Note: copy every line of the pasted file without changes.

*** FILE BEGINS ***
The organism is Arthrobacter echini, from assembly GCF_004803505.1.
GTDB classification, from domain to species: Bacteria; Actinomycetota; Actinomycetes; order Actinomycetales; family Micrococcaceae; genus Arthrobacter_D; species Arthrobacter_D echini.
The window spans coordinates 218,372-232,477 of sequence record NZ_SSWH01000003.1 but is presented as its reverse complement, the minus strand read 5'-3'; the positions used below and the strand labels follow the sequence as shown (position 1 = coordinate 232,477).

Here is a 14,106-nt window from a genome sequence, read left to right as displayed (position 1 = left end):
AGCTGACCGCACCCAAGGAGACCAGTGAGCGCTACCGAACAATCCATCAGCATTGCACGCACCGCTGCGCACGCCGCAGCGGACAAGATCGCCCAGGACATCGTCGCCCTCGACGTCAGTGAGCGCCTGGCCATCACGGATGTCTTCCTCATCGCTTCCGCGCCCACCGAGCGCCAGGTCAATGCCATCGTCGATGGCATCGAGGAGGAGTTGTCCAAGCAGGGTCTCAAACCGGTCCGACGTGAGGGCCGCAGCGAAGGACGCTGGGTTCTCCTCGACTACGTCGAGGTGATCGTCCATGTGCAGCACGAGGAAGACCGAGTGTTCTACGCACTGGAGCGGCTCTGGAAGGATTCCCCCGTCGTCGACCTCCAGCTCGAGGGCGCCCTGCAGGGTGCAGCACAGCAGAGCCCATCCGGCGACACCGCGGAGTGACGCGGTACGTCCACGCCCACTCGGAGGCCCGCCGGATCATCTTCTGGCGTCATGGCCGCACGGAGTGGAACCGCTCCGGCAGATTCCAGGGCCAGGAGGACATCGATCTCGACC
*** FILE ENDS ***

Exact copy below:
The organism is Arthrobacter echini, from assembly GCF_004803505.1.
GTDB classification, from domain to species: Bacteria; Actinomycetota; Actinomycetes; order Actinomycetales; family Micrococcaceae; genus Arthrobacter_D; species Arthrobacter_D echini.
The window spans coordinates 218,372-232,477 of sequence record NZ_SSWH01000003.1 but is presented as its reverse complement, the minus strand read 5'-3'; the positions used below and the strand labels follow the sequence as shown (position 1 = coordinate 232,477).

Here is a 14,106-nt window from a genome sequence, read left to right as displayed (position 1 = left end):
AGCTGACCGCACCCAAGGAGACCAGTGAGCGCTACCGAACAATCCATCAGCATTGCACGCACCGCTGCGCACGCCGCAGCGGACAAGATCGCCCAGGACATCGTCGCCCTCGACGTCAGTGAGCGCCTGGCCATCACGGATGTCTTCCTCATCGCTTCCGCGCCCACCGAGCGCCAGGTCAATGCCATCGTCGATGGCATCGAGGAGGAGTTGTCCAAGCAGGGTCTCAAACCGGTCCGACGTGAGGGCCGCAGCGAAGGACGCTGGGTTCTCCTCGACTACGTCGAGGTGATCGTCCATGTGCAGCACGAGGAAGACCGAGTGTTCTACGCACTGGAGCGGCTCTGGAAGGATTCCCCCGTCGTCGACCTCCAGCTCGAGGGCGCCCTGCAGGGTGCAGCACAGCAGAGCCCATCCGGCGACACCGCGGAGTGACGCGGTACGTCCACGCCCACTCGGAGGCCCGCCGGATCATCTTCTGGCGTCATGGCCGCACGGAGTGGAACCGCTCCGGCAGATTCCAGGGCCAGGAGGACATCGATCTCGACC